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For a talent acquisition process to be consistently successful, it must begin by establishing recruitment objectives and a specific action plan to meet those objectives, and end with an evaluation of the results.
That’s the thesis of the SHRM Foundation’s newest report, titled Talent Acquisition: A Guide to Understanding and Managing the Recruitment Process.
“It shows employers how to develop a focused recruitment strategy that takes into account the job applicant’s perspective, targets and reaches specific types of candidates with a well-crafted message, and secures the most highly qualified candidates for the organization,” said SHRM Foundation Executive Director Mark Schmit, SHRM-SCP.
The report is part of the SHRM Foundation’s Effective Practice Guidelines series, which includes more than 20 titles. The series integrates research findings with expert opinions on how to conduct effective HR practices. To ensure the material is both practical and research-based, the reports are written by subject matter experts and are then peer-reviewed by both academics and HR professionals.
This report, authored by James Breaugh, professor of management at the University of Missouri-St. Louis, presents a model of the ideal recruitment process, broken up into four parts:
“Recruiting the right employees can be challenging, but the rewards of a well-constructed strategy can be enormous because effective recruiting is the foundation on which any talent management program is built,” Breaugh said.
Step 1: Establish Objectives
Recruitment objectives should be aligned with the strategic objectives of the organization. For example, if an organization has a strategic objective to be a leader in customer service, this should be kept in mind when deciding whom to target for recruitment, Breaugh said.
“Ideally, those involved in the recruitment function should have input into key business strategy decisions. If an employer wants to open a new location in an area where labor demand exceeds supply, for example, a knowledgeable person from the recruitment function should explain to hiring managers the need to design competitive rewards packages and to expect longer-than-typical time frames for filling positions.”
Common objectives to consider when planning a recruitment campaign include:
“For example, if an organization wants to fill three job openings in customer service, an objective might be a 30-day time frame to fill those positions,” Breaugh said. “One of the most important objectives, however, is to determine the types of applicants being sought, such as the type of work experience and skills the organization needs. Many employers focus on prehire outcomes such as whether open positions were filled in a timely manner, but increasingly, employers are also paying attention to post-hire outcomes, such as new hires’ initial job performance.”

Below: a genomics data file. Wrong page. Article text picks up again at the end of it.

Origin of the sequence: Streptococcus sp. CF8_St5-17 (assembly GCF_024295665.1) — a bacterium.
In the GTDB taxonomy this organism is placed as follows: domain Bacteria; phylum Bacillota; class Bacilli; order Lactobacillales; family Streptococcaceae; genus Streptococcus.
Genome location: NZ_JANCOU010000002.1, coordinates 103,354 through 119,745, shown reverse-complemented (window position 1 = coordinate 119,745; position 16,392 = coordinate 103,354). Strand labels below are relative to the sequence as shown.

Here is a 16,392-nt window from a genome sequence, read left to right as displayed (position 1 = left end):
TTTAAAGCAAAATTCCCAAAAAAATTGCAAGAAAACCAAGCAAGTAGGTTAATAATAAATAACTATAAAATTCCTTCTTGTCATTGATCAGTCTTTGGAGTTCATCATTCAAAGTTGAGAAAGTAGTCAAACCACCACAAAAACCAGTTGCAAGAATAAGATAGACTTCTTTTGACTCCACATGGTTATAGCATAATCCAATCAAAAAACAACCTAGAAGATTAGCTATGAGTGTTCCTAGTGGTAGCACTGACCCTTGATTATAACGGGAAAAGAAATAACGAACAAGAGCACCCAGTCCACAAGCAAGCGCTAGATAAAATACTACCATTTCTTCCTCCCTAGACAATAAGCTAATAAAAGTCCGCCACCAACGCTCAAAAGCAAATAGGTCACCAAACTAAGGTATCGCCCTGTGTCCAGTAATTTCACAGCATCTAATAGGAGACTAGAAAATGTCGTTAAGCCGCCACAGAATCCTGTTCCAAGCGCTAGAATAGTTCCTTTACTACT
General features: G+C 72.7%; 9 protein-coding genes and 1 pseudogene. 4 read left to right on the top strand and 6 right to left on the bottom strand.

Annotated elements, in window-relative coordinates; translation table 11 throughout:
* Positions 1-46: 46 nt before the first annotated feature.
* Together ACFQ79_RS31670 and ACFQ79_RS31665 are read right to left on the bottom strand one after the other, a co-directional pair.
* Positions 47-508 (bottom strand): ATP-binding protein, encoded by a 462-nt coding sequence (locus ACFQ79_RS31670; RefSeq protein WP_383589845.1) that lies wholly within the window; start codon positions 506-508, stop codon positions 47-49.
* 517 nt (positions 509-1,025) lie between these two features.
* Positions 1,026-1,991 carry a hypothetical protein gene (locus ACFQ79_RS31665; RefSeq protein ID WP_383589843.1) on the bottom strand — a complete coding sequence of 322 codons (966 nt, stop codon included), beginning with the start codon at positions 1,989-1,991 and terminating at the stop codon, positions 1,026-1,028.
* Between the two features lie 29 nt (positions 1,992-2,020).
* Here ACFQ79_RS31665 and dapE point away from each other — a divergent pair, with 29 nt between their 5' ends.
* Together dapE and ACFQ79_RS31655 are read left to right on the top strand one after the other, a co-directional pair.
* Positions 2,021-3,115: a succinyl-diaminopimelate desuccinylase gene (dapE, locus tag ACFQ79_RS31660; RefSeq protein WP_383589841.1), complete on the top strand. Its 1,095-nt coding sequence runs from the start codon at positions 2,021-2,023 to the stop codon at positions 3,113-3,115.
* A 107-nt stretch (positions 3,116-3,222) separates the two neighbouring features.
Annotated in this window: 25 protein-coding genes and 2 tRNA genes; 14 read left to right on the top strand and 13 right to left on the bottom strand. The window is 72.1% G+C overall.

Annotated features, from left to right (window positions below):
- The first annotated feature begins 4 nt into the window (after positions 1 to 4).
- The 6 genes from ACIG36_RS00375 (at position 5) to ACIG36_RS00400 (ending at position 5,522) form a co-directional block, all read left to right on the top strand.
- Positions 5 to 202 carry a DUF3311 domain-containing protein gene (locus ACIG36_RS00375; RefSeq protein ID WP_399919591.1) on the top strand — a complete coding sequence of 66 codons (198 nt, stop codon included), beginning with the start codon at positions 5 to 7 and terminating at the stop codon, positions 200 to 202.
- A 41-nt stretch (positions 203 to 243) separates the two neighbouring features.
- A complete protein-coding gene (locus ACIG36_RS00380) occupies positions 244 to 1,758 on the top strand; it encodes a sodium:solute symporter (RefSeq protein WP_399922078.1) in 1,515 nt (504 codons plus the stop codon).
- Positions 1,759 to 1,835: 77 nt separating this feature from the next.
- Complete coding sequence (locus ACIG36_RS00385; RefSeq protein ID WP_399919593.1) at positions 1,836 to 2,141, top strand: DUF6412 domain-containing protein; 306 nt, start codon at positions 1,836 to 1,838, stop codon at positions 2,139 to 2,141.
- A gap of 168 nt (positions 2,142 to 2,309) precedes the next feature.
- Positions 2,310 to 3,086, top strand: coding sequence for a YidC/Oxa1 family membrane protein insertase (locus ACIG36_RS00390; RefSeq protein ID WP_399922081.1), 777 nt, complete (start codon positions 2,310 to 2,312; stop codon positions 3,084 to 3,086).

When establishing recruiting objectives, there are two additional points to consider, according to Breaugh. First, there should be agreement on how the objectives will be measured. Will the quality of a new hire be evaluated based on objective performance data, a supervisor’s judgment or customers’ ratings? Employers must also be aware of the dynamics of specific labor markets before designing recruitment campaigns.
Step 2: Develop a Strategy
This phase involves establishing a specific plan of action to meet the recruitment objectives. Some of the questions an organization might address when developing a recruitment strategy include:
“To answer these questions, an employer may need to do some research, such as evaluating past recruitment efforts to determine what sources of recruits worked best in the past,” Breaugh said.
Step 3: Carry out Recruitment Activities
Once a strategy is agreed upon, recruitment activities like posting job ads, sourcing through social media, utilizing employee referrals and operating recruitment programs can be tailored to match it.
Step 4: Measure Results and Evaluate Efforts
The final step of measuring results is vital to determining whether an employer’s recruitment objectives have been achieved, yet many organizations do not formally evaluate their recruitment efforts, Breaugh said. In some cases, this is because they haven’t gathered data on important recruitment metrics such as the time to fill a position, the cost-per-hire, the yield ratio for each recruitment method, the retention rates of new hires and hiring managers’ satisfaction with the recruitment process.
“Although many employers do not currently evaluate their recruitment practices, the growing use and availability of talent analytics is expected to change this in the near future,” Breaugh said.
Roy Maurer is an online editor/manager for SHRM.
Follow him @SHRMRoy
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